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IRS Data on Income Shifts Shows Progressivity of Federal Individual Income Tax

2 min readBy: Kyle Pomerleau

Recently, we had a blog post that compared the federal income taxes paid by the top 1 percent income earners and the bottom 90 percent income earners.

IRS data showed that in 2011, the top 1 percent of income earners (by AGI) paid 35.06 percent of all the federal income taxA tax is a mandatory payment or charge collected by local, state, and national governments from individuals or businesses to cover the costs of general government services, goods, and activities. es compared to the bottom 90 percent which paid 31.74 percent.

We also showed that this was not always the case. The following chart shows that from 1980 to 2011, the top 1 percent paid an increasing share as the bottom 90 paid a decreasing share.

One of the common responses we have received is: “of course the top 1 percent is paying a higher share, they have been making a much higher share of the nation’s income.”

According to IRS data, this is true: the top 1 percent’s share of all adjusted gross incomeFor individuals, gross income is the total pre-tax earnings from wages, tips, investments, interest, and other forms of income and is also referred to as “gross pay.” For businesses, gross income is total revenue minus cost of goods sold and is also known as “gross profit” or “gross margin.” has grown from 8 percent in 1980 to 19 percent in 2011 (Blue Lines). Meanwhile, the bottom 90 percent’s share of all adjusted gross income has declined from around 67 percent in 1980 to 54 percent (Red Lines).

While this is one observation you can make, there is more to be said about this data.

First, if you look at just 2011, one can see the progressivity inherent in the tax code. In 2011, the top 1 percent’s share of adjusted gross income was 18.7 percent. However, due to the disproportionate tax burden, they paid 35.06 percent of all federal income taxes. Their share of income taxes paid is nearly double their share of adjusted gross income.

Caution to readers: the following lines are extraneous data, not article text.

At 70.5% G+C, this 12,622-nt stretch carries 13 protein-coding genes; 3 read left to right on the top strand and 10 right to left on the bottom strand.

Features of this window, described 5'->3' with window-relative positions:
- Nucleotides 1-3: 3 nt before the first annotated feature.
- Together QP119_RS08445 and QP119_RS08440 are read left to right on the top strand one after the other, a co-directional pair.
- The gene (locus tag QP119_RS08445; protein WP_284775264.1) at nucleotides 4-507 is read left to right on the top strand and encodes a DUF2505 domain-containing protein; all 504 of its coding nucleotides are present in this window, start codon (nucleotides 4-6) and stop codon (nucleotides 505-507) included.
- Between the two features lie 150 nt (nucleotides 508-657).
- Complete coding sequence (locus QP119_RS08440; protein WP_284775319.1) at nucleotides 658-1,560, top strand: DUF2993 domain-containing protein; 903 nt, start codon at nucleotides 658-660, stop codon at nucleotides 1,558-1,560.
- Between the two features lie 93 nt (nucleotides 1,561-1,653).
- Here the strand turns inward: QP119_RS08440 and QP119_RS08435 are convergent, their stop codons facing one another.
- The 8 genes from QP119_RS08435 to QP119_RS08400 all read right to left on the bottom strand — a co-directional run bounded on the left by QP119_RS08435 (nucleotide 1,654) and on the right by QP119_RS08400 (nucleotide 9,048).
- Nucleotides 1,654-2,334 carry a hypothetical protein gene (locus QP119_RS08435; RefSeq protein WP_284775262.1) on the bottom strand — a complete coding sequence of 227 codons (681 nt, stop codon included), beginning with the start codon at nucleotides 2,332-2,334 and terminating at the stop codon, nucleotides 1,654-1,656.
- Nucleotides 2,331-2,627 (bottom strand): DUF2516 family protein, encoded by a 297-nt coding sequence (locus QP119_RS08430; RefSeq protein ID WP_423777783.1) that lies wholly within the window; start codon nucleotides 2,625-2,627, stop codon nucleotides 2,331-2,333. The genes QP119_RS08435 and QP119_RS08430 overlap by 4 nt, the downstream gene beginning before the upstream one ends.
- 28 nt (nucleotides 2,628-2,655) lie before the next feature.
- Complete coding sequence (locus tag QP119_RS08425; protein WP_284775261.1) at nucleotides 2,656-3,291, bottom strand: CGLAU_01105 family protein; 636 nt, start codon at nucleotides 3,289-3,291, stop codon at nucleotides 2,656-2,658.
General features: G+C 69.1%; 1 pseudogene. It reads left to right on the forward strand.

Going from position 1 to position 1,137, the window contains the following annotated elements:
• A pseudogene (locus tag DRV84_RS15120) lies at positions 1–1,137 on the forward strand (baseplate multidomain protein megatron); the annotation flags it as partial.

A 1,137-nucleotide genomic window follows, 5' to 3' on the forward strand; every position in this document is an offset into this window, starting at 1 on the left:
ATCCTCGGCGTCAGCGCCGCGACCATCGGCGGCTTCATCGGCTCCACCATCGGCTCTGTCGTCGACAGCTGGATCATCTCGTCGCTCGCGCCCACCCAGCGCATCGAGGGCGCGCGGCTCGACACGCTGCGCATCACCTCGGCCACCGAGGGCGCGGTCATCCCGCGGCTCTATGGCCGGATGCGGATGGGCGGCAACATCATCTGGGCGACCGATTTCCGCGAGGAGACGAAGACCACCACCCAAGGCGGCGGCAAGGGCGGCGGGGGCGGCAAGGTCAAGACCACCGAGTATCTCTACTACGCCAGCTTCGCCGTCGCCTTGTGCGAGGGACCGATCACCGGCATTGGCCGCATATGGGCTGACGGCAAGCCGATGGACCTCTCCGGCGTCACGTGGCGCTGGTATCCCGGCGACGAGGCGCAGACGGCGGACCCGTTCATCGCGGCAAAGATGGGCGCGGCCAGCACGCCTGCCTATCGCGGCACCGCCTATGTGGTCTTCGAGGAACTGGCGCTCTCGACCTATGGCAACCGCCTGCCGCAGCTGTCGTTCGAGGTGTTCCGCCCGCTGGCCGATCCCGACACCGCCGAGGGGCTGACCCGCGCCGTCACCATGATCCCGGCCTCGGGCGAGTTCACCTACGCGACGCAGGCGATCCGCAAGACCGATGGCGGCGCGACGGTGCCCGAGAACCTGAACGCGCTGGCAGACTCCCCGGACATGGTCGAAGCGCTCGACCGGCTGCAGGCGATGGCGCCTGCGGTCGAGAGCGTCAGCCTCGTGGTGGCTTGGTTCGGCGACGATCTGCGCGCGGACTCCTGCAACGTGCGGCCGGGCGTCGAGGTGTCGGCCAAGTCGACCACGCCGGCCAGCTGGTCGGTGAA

The bottom 90 percent also pay a much lower share of the income tax burden than their share of income suggests. Although they account for 50.72 percent of the adjusted gross income, they only account for 31.74 percent of income taxes paid.

Second, you can observe how the difference between the share of adjusted gross income and the share of federal income taxes has increased since the 1980s for both groups.

In 1980, the top 1 percent accounted for 8.46 percent of adjusted gross income and 19.06 percent of income taxes paid: a difference of 10.59 percent. By 2011, their share of income increased to 18.7 and their share of all income taxes paid increased to 35.06; the difference increased to 16.35 percent.

The opposite can be observed for the bottom 90 percent. In 1980, the bottom 90 percent accounted for 67.87 percent of adjusted gross income and 50.72 percent of taxes paid; a difference of 17.15 percent. By 2011, the bottom 90 percent’s share of adjusted gross income declined to 54.61 percent while their share of taxes paid decreased even more to 31.74 percent; the difference in the shares increased to 22.87 percent.